The aim of the day was to get people to know a bit more about sharks, to take them on a journey beyond the teeth to show that sharks are incredible, complex and intelligent creatures, not mindless killers. We did this using shark related activities to engage people. Outside the centre we got people to guess how long different shark species were, before then showing them how long the shark actually was using a piece of string, so they can get a sense of the size of these creatures. A short true or false quiz involving running from one point to another, got people active whilst also learning about sharks. Another activity demonstrated how a basking shark feeds, using a sieve, some rice and some water to demonstrate how such a huge creature can sustain itself on such small prey! Inside the centre we got people to draw sharks and to make their very own basking shark pen pots. Meanwhile a presentation on sharks took place showing some of their cool biology, facts about them and information on British sharks.
We wanted to make people more aware of these amazing creatures. Despite having so many species of shark, since records began in 1847, there has not been a single death in the UK caused by a shark.
Yet despite this, even in the UK the shark has a negative public image. Whilst researching the event I came across lot’s of interesting statistics. One was that in America in 1996, 44,000 people were injured by toilets (those vicious things), sharks injured a measly 14 people (National Geographic)! It is estimated every year that we kill over 100 million sharks (Shark Trust). Many of these are caught only for their fins or accidentally as by catch. Because of this huge number sharks are in trouble! Sharks killed 3 humans in 2014, which is a small number when compared to the 1.3 million people who died from road injuries in 2014 (WHO). In the natural world bees and snakes are much more likely to kill you! Anyway on a more cheery note…. Sharks play a key role in the health of our oceans, regulating prey populations, keeping ecosystems stable. Without them dramatic changes called trophic cascades can happen, which potentially could be bad news for us.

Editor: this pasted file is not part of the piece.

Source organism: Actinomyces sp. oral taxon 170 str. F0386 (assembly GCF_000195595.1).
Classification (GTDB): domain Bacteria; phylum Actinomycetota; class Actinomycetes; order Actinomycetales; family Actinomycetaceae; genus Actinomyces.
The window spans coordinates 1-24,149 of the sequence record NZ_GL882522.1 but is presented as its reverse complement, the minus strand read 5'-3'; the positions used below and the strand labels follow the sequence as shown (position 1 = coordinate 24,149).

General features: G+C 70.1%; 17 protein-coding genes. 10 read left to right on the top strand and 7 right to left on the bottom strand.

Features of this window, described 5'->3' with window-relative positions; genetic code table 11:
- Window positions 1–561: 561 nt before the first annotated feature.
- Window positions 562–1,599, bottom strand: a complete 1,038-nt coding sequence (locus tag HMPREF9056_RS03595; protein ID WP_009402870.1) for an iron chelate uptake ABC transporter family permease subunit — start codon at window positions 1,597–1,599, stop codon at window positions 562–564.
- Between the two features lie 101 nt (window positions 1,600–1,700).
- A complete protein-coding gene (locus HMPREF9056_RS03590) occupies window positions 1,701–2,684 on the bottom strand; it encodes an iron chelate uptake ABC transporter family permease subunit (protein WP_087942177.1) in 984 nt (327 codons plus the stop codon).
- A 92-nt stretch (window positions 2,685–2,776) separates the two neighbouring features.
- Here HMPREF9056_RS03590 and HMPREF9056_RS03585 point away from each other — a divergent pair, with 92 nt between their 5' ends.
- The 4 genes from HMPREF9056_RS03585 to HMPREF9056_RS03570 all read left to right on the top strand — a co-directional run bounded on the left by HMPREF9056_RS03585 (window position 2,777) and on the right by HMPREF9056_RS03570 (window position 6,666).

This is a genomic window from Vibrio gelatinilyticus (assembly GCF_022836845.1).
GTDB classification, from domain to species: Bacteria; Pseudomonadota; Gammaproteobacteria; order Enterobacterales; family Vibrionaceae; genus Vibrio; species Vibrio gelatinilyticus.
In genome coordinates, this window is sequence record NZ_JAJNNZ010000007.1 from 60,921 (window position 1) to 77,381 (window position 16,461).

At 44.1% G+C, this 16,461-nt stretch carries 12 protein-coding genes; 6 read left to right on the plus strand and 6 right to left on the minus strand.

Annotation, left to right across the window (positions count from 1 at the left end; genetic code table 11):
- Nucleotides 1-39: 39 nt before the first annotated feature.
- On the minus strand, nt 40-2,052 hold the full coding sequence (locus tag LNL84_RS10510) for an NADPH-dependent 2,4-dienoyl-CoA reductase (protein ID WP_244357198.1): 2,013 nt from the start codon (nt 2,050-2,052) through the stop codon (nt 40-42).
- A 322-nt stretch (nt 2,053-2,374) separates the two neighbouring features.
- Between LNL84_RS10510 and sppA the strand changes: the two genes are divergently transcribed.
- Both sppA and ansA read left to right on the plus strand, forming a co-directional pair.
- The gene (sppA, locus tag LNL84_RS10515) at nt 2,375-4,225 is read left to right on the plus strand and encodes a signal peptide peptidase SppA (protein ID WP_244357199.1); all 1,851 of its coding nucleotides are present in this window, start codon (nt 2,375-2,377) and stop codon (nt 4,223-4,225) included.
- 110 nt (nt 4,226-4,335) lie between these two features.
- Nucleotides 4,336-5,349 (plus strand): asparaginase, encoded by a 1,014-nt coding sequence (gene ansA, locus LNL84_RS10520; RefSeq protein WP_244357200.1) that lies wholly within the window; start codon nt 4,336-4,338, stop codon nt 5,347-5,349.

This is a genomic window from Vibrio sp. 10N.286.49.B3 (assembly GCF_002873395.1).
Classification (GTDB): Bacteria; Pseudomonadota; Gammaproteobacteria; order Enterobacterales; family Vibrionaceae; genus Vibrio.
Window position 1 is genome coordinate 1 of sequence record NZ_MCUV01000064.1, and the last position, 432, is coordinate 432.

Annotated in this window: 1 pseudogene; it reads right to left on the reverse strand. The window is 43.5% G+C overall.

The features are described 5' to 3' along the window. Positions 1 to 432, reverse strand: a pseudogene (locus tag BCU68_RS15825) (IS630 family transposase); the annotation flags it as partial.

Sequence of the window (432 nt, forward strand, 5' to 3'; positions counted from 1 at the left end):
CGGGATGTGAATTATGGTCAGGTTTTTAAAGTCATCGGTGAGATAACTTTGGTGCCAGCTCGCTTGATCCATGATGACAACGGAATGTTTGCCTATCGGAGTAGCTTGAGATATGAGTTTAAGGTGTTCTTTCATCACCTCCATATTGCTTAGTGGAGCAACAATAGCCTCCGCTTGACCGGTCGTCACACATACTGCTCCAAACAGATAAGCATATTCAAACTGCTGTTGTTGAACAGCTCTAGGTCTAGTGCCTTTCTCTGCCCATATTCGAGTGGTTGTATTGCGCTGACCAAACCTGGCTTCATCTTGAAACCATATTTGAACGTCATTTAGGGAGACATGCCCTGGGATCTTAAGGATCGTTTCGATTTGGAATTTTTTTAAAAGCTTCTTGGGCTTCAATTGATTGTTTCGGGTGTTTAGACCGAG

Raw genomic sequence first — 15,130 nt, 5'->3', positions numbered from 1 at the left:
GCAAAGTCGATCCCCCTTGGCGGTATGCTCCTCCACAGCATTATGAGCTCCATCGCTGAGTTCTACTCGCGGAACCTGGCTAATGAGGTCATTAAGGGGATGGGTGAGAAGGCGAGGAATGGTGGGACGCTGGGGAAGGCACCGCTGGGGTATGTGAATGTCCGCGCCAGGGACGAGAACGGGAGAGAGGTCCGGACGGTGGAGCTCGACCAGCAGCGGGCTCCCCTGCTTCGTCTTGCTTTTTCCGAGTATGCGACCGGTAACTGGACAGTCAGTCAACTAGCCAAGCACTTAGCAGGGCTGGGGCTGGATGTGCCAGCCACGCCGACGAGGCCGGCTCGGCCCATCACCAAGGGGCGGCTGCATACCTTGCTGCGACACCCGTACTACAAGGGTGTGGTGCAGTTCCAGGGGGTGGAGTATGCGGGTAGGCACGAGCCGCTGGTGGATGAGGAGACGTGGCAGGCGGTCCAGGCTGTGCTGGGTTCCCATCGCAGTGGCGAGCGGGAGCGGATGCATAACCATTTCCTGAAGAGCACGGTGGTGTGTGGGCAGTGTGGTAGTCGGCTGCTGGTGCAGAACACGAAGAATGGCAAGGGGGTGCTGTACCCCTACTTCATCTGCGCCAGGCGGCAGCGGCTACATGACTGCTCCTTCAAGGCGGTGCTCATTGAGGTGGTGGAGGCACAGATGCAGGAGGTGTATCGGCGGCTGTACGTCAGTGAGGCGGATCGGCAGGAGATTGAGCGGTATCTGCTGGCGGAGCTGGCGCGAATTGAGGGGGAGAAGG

Education is key to protecting sharks and ensuring the health of our oceans. To do this we need to turn the tide and change public perceptions, reversing our fearful prejudices. To see sharks creatures that have been on the earth for 450 million years are worthy of our respect. Want to do more to help sharks? Take a look at the Wildlife Trusts Ocean Giants campaign and the Shark Trusts No Limits campaign.
Many thanks to the Shark Trust for their leaflets and posters!